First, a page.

Current Research


Student Research

In FY22, KansasView enhanced the Sentinel GreenReport to allow users to define areas of interest to visualize and explore vegetation condition and change (shown below). First, the users define an area of interest (AOI) using rectangle, polygon, point, or line geometries. Second, the data are dynamically summarized in the GEE cloud to produce a chart showing a smoothed interannual NDVI time-series for the AOI. And third, the proportion of land cover are calculated for the AOI and presented as a chart series using the annual USDA NASS Cropland Data Layer land cover product.

In 2021, KansasView funded a graduate student to develop the Sentinel GreenReport application leveraging Google Earth Engine to measure and monitor vegetation across the United States. There are four maps created from the Sentinel-2 archive. Greenness Map-represents NDVI, which is a surrogate for photosynthetically active plant biomass, for a user-defined composite period; Difference Map 1-compares NDVI to the previous composite period within the same year to illustrate recent vegetation change; Difference Map 2-compares NDVI to same period from the previous year to examine year-over-year vegetation change; Difference Map 3-compares current NDVI to the average NDVI from previous years to examine vegetation change relative to the recent average. These maps can be used for a wide range of applications such as crop monitoring and disaster assessment (lower right).

Difference Map 3 shows the hardest hit crops in brown and orange from the Derecho Windstorm on Aug. 11, 2020, in Iowa.

Non-Student Research

NEON Data Exploration:  The National Science Foundation’s National Ecological Observatory Network (NEON) collects and provides long-term open access data to explore and understand continental ecosystems. The KU Field Station is the satellite site to the Konza Prairie which represents the Prairie Peninsula domain.  During peak productivity, NSF’s Aerial Observation Platform (AOP) collects LiDAR, hyperspectral imagery, and high-resolution aerial imagery on an annual basis.  Numerous indices and data products are then derived and made available through the NEON Data Portal. To explore data availability, quality, and utility, KansasView has compiled multi-year datasets for the KU Field Station that can be explored and visualized in a WebApp (link below). These data will be presented and shared with researchers in an effort to explore potential future research opportunities.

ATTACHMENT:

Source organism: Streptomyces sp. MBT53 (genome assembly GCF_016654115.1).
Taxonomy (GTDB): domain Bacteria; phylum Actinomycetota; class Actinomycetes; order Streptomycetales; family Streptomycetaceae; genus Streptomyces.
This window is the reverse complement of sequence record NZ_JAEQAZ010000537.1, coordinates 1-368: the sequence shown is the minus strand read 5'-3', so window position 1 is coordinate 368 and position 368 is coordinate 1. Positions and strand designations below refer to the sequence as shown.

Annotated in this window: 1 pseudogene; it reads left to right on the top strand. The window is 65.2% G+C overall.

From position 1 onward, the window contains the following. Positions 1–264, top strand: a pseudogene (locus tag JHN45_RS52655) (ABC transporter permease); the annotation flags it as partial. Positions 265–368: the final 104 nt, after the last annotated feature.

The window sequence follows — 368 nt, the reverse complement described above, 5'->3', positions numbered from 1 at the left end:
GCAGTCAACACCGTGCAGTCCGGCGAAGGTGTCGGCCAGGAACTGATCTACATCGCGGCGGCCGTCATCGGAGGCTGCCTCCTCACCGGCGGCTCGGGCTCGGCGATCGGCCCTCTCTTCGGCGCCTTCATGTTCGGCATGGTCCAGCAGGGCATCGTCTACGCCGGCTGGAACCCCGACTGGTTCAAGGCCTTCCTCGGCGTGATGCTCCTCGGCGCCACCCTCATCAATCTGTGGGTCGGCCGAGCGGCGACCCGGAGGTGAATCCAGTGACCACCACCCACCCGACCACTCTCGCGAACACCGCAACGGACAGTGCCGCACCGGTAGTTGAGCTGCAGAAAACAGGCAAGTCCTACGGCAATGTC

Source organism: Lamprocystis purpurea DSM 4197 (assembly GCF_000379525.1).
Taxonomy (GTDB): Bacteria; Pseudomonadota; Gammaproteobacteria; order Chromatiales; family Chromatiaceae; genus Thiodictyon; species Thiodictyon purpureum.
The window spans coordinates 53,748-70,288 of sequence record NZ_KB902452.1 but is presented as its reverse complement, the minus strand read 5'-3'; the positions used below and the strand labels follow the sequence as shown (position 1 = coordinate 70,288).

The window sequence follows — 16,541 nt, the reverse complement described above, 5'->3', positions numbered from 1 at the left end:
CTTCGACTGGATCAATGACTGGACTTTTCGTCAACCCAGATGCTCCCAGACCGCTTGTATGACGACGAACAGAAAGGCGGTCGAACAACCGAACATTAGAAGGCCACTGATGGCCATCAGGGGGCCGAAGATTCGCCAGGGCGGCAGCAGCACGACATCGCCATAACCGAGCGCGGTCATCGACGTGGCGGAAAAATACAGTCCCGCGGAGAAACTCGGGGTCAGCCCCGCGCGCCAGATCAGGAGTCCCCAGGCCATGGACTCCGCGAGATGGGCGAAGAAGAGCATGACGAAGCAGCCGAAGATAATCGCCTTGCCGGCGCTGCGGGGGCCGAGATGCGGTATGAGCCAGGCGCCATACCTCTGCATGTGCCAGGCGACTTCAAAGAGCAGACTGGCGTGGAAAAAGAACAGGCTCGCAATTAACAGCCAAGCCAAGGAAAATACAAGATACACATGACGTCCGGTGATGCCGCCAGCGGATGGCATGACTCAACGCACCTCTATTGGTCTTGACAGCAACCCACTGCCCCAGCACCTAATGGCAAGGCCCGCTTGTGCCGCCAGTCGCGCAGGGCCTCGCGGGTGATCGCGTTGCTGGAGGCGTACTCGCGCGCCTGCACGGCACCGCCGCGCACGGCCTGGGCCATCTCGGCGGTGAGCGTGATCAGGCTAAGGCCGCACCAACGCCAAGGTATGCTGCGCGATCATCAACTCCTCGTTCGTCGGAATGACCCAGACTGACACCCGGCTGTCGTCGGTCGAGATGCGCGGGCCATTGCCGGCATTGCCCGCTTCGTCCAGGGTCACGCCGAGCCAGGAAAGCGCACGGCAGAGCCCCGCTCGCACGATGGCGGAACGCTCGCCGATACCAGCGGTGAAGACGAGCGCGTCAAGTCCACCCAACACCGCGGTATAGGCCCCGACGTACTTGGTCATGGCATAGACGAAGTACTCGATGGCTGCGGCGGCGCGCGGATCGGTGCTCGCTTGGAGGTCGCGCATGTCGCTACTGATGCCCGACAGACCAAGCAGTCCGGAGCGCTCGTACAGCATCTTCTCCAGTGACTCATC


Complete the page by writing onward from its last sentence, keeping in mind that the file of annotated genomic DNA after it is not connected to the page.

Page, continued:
NEON Airborne Observation Platform (AOP) data acquired at the Kansas University Field Station (KUFS) WMA:

For more information on NEON’s AOP remote sensing data:

Potential Wetland Area (PWA) Database: Using LiDAR-derived digital elevation models (DEMs) and terrain layers, a topographic wetland identification process (TWIP) has been developed to map potential wetland areas in Kansas. KansasView is leveraging and building upon existing mapping efforts to complete the PWA database for Kansas. The are available on the Data Access and Support Center (DASC), the state’s repository for geospatial data at To access data you will need to create a user login profile. To find the PWA database, go to Catalog–>Environmental Resources–>Potential Wetland Areas. Users can also explore the PWA database by the newly created Dashboard:

Student Research Grants

KansasView continues to offer small research scholarships to students attending our consortium institutions. Below is a summary of recently funded student research projects

Hilda Onuoha, Ph.D. Candidate in the Department of Geography at Kansas State University used the KansasView mini-grant to work with Dr. J.M. Shawn Hutchinson on the project titled, “Time Series Analysis of Phenometrics and Long-Term Grassland Trends across the Great Plains Ecoregion Using Moderate Resolution Satellite Imagery“. Below is a summary of the research approach and current activities.

Grazed grassland in the Great Plains Ecoregion in Central Kansas

MODIS MOD13Q1 16-day maximum composite value NDVI image products were acquired for the period 2001-2017 (250 m spatial resolution, n = 391 images). Using the 2011 NLCD product, spatially resampled pixels of the “grassland/herbaceous” class were used to mask MODIS imagery to retain for analysis only those 250 m pixels comprised of a majority of grassland types and within the Great Plains Level 2 ecoregion.

Phenological analysis was conducted using the program TIMESAT and included quality data provided by the MOD13Q1 pixel reliability band.  Temporal decomposition was performed using the Breaks For Additive Seasonal Trend (BFAST) routine which is based on a LOESS driven STL temporal decomposition.  BFAST also models the trend component which permits detection of breakpoints, including when the break occurred and its magnitude. Phenometrics and NDVI/EVI trends data have recently been computed using the Beocat High-Performance Computing (HPC) cluster at Kansas State University. Current activities are focused on additional statistical analysis to better evaluate spatiotemporal trends.

In 2018, the research was presented at the 3rd Joint European Association of Remote Sensing Laboratories and NASA Land use/Landcover Change Workshop. Two publications detailing NDVI and EVI trends over the 2001-2017 period and a summary of current phenological measures of vegetation development are in progress and will be submitted later in 2019.

Gary Kelner, Ph.D. candidate from Fort Hays State University used a KansasView mini-grant for his research on Karst Feature Predictability Modeling in southern Kansas. Landsat 8 and LiDAR data were used in the predictive model. The funding helped in the reconnaissance of the karst features to test his model. Gary presented his research at the Geological Society of America 2019 Annual Meeting in Phoenix, Arizona in September 2019.

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